Tags: gillespie | warner | virginia | senate

Democrat Warner Claims Win Over Gillespie for Senate in Virginia

Wednesday, 05 Nov 2014 05:55 AM

Virginia Democratic Senator Mark Warner claimed a narrow victory over Republican challenger Ed Gillespie in a contest that polls had suggested would be an easy win for Democrats on a night they suffered defeats across the country.

Warner, who won 65 percent of the ballots cast in 2008, had to rely on a surge of support from the Washington suburbs of northern Virginia and in Richmond to overcome the big margins that Gillespie ran up in more rural parts of the state.

With 99 percent of precincts reporting and almost 2.2 million votes counted, Warner had 49.1 percent to Gillespie’s 48.5 percent. While Gillespie didn’t concede and the election may be headed for a recount, Warner said last night he was ready to return to the Senate and “work with anyone -- Democrat, Republican, independent, you name it.”

Gillespie didn’t concede defeat and said it may take a day or longer to settle the race.

“We are going to accept whatever is the final outcome,” the former Republican National Committee chairman said from his election-night party. “Let’s just stay together for a few more days, maybe longer. We’ll know more tomorrow.”

Warner Lead

Statewide polls conducted in the last weeks of the race showed Warner with leads ranging from 7 percentage points to 12 percentage points. As a result, the race didn’t draw the national parties until there were late signs that the chances of an upset had increased. The National Republican Senatorial Committee said it spent $600,000 to support Gillespie this past weekend.

“He has run well where he needed to run well,” Tom Davis, a former Republican congressman from Virginia, said about Gillespie in an interview. Even if Gillespie loses, he’ll be in a good position to run for governor, Davis said.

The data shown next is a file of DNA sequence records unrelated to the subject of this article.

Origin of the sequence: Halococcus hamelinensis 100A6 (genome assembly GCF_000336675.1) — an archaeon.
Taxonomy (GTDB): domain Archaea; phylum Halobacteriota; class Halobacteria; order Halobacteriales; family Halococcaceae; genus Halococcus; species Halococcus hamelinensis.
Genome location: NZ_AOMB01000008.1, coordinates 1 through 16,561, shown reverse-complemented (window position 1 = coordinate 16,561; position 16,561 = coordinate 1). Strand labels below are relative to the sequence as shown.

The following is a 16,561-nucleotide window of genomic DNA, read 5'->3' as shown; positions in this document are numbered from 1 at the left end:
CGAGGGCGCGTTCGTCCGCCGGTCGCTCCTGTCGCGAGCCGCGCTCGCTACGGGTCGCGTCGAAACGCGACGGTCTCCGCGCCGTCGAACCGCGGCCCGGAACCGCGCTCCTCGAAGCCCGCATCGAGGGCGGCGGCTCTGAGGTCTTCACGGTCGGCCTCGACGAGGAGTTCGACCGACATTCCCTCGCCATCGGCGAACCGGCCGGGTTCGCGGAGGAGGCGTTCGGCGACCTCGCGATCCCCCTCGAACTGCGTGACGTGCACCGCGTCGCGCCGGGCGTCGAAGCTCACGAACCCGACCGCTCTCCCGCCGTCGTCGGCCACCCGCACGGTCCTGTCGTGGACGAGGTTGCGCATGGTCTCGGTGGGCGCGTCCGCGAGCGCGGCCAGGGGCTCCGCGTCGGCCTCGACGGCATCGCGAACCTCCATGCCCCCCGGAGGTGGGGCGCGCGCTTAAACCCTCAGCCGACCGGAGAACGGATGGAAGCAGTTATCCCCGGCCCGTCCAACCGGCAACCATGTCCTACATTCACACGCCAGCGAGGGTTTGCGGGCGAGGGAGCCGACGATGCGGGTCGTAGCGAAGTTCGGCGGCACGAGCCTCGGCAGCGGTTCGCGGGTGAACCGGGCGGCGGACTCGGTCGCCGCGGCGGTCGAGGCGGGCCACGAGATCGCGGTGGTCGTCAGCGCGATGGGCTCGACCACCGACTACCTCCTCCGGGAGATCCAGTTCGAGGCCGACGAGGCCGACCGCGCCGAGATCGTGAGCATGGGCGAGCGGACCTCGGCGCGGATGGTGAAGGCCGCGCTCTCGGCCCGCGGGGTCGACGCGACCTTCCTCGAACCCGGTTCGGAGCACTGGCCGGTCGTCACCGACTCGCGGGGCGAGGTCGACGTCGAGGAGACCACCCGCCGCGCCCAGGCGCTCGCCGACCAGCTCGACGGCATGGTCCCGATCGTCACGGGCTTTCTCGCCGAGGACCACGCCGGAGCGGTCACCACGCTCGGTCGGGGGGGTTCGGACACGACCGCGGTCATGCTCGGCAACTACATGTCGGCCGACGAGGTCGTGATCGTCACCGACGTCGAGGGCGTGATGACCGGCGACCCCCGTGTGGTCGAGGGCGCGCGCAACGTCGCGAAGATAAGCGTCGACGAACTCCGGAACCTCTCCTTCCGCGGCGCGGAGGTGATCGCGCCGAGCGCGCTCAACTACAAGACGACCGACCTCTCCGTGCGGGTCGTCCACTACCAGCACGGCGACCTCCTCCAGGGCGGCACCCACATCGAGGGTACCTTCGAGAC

Gillespie almost pulled off an upset on an Election Day in which Republicans gained the six seats they needed to hold the majority in the U.S. Senate, with some races in the western U.S. yet to be determined.

As with other Republican candidates, Gillespie’s campaign strategy was to attack Warner, who was elected to the Senate in 2008 after serving as Virginia’s governor from 2001-2005, as too closely aligned with President Barack Obama.

Though Obama won the state in 2008 and 2012 -- the first Democratic presidential candidate to do so since 1964 -- Republican voters were energized by the president’s unpopularity and the chance to take control of the Senate.

First Race

Gillespie, 53, was running his first race for elective office. He had worked for politicians including former Virginia Governor Bob McDonnell and 2012 Republican presidential nominee Mitt Romney.

Gillespie was an aide in President George W. Bush’s administration and a supporter of his attempt to change U.S. immigration laws. Under his leadership at the Republican National Committee, Virginia voted for Bush for president in 2004 as it had in 2000. As a political fundraiser and lobbyist, Gillespie continued to work on immigration reform. He ran Ed Gillespie Strategies, a now-closed lobbying firm, and Quinn Gillespie & Associates, which he created with Democratic White House counsel Jack Quinn.

Warner, 59, won his Senate seat by beating another former Virginia governor, James Gilmore III, by more than 30 percentage points. In that race, held in a presidential year, more than 3.5 million votes were cast. The turnout in this year’s midterm was poised to be less than 2.2 million, based on the latest Associated Press tally.

Before seeking elective office, Warner was a technology entrepreneur and executive. He co-founded a mobile phone company that became Nextel Corp. He became a millionaire when he sold his share in the business.

In the Senate, he is one of the so-called Gang of Six working to find partisan middle ground on budget matters.


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Virginia Democratic Senator Mark Warner claimed a narrow victory over Republican challenger Ed Gillespie in a contest that polls had suggested would be an easy win for Democrats on a night they suffered defeats across the country. Warner, who won 65 percent of the ballots...
gillespie, warner, virginia, senate
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2014-55-05
Wednesday, 05 Nov 2014 05:55 AM
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